I wanted to write about some of the apps that I use on a daily basis. As the internet has become a daily part of our existence, it’s common to run into content, stories, etc. that resonates with you.
Pocket is Free App That I Use Daily
Pocket is that safe harbor to keep, clip, archive, store, and share online reading. It is a “read it later” app which allows you to digitally “clip” articles and revisit them later. If you’re a busy social worker like me that can catch a quick glimpse of social media during a brea, then this app is for you! As far as I know, Pocket does not work on any type of payment model. The experience in using this service is what you would expect from paying a premium – the functionality, apps, and clipping are all very well executed – all for no cost to the consumer.
Social Work Tech Approved
When I am at work, sometimes I will take a quick break and check out a social media venue; sometimes a headline will catch my attention. Because I can’t read it now, I save the article in Pocket for later Pocket has done a darn good job in making themselves available across different other content consumption venues that I frequent. A few of those sites include Feedly, Tumblr, and any website on my two favorite browsers: Safari (iOS) and Google Chrome. Pocket also please nice in exporting content, specifically posting articles onto Twitter, Facebook, or sending it via email to a colleague, or to my Evernote for later. What I really like about the Pocket is that signing up and getting started is a breeze.
Setting It Up on Various Apps
As I previously mentioned, there are several apps that play nice with Pocket. Here are a few ways in which I manage my content consumption on the web.
- Browser: Pocket makes it easy to set up a bookmark on your browser-of-choice to clip articles at the press of a button. If you use Google Chrome, they even have an extension that is easy-peasy.
- Feedly: This is an app that I used to manage my RSS reader since Google Reader was killed off. Using my username and password, I can set up pocket so that at the press of a few buttons, I conceive an article for later.
- Tumblr: I’m a huge fan of this website (and you can follow me here). Tumblr has integrated a read-it-later option, and Pocket is one of them. Again, using your username and password, you can set it up easily on the official app for iOS.
- Twitter apps (specifically, Tweetbot): in the settings of your favorite Twitter application, see if they have a “Read It Later” option. Tweetbot is a favorite app of mine and whenever I see an article I might want to read later, I can hold down on a link and save it for later via Pocket. If I’m in the middle of reading the article, in the apps Internet browser, I can save it to my pocket account into taps.
Accessing Your Articles, Later
Pocket provides a few venues in which you can access your articles by using your username and password.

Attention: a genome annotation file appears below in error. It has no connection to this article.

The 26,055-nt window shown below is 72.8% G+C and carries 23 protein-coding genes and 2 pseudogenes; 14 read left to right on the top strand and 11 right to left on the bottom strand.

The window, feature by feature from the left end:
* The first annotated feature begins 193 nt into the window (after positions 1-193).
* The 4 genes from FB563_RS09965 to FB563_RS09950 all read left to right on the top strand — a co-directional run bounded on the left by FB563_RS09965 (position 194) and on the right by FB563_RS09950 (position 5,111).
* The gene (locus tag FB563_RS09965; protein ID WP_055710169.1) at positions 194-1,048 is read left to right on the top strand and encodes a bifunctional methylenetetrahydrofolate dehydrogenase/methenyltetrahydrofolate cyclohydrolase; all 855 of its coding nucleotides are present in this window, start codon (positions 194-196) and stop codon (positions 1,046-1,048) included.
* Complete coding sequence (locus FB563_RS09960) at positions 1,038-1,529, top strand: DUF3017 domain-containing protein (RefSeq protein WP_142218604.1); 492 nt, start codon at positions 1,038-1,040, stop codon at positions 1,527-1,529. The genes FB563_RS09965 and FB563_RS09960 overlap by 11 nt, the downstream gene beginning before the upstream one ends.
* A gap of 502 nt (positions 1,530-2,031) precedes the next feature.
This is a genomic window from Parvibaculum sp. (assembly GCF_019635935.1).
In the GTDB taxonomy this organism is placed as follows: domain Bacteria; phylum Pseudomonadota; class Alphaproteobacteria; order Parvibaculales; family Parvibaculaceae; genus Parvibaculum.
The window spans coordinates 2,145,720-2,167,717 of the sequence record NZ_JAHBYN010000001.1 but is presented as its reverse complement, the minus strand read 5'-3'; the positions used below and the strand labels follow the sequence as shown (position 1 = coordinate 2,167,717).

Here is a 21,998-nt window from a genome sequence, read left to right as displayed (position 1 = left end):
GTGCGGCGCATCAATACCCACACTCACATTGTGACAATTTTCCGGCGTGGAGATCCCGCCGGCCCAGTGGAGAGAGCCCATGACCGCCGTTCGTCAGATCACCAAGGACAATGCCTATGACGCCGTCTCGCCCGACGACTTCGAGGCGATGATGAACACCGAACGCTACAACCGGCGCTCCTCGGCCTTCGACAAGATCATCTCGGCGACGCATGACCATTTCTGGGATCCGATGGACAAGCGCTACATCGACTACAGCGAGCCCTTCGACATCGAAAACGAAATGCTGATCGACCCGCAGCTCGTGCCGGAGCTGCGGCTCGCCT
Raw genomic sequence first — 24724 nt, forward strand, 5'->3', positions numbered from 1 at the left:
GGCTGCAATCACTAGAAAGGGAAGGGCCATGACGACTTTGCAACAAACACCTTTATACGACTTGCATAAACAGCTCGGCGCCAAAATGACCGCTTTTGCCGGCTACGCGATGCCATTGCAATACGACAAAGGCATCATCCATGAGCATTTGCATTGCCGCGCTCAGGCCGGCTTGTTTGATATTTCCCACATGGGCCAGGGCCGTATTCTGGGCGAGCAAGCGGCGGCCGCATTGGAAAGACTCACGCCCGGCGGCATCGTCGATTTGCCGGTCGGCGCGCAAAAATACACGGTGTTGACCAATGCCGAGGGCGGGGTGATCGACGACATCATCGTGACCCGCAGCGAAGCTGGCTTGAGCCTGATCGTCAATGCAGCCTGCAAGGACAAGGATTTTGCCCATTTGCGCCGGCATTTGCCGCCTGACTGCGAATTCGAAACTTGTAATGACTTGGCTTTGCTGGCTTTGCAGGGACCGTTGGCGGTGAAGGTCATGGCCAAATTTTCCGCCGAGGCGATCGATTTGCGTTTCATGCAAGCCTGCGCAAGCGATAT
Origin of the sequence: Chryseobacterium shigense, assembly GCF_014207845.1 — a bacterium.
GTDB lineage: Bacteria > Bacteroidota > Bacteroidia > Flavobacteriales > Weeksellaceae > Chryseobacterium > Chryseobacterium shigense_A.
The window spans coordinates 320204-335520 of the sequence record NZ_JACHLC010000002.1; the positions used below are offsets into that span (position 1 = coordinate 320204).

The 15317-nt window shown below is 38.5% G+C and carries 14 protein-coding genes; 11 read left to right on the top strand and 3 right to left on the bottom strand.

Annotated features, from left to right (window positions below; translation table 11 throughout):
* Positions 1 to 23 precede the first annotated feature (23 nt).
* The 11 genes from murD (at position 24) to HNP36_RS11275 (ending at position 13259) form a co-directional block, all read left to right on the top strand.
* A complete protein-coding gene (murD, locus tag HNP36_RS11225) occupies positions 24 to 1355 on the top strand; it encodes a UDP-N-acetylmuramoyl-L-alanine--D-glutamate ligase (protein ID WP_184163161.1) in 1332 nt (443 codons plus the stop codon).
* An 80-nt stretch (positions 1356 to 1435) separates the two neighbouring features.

- Web Browser: When you get to the pocket website, you can login and access all your articles. Simple as that excavation point
- Apps: Pocket provides various different apps for different mobile venues that are aesthetically pleasing, functional, and simple. I use the iOS version on my iPhone and iPad, and it is really easy to read, tag, and share articles from there. The OSX version is also solid and well-built.
Doing Stuff With Your Articles
You can do a variety things on the app with the articles which includes:
- Reading Your Content: The whole reason for the app.
- Manage Your Content: You can use the app to manage all of the articles that you have saved. Furthermore, you can use the app to archive, delete, and tag your articles within Pocket. Peace changes the sync across all venues in which you access the app (e.g. Web browser, mobile apps, etc.)
- Archive To Evernote: An article needs to be saved, you can easily save it to Evernote with tags, your comments, and the original source URL.
- Share to Social Media: You can give permission to Pocket to share articles of your choosing to your Twitter feed, Facebook wall, ([ ] Check to see if there are any other venues.)
For Social Workers
Pocket is a great tool for social workers to you. Whether you are a casual content consumer, student, or researcher, the service comes in handy. The bottom line is that we can read articles later when it makes more sense to read, process, and sort through reading. Often times we have to manage our precious time to ensure that we are doing quality work, achieving our self-care, and getting enough rest to do it all over again the next day. The time that I used to do my content consumption, including casual reading, is valuable to me. I can go to the app and sort through articles but I’ve been meaning to get to later. Once I am situated with reading my articles, if something is particularly moving, I can save it to my Evernote under my “Good Reads” folder. If it is something that I can use in a therapy session with a client, I file that appropriately, too.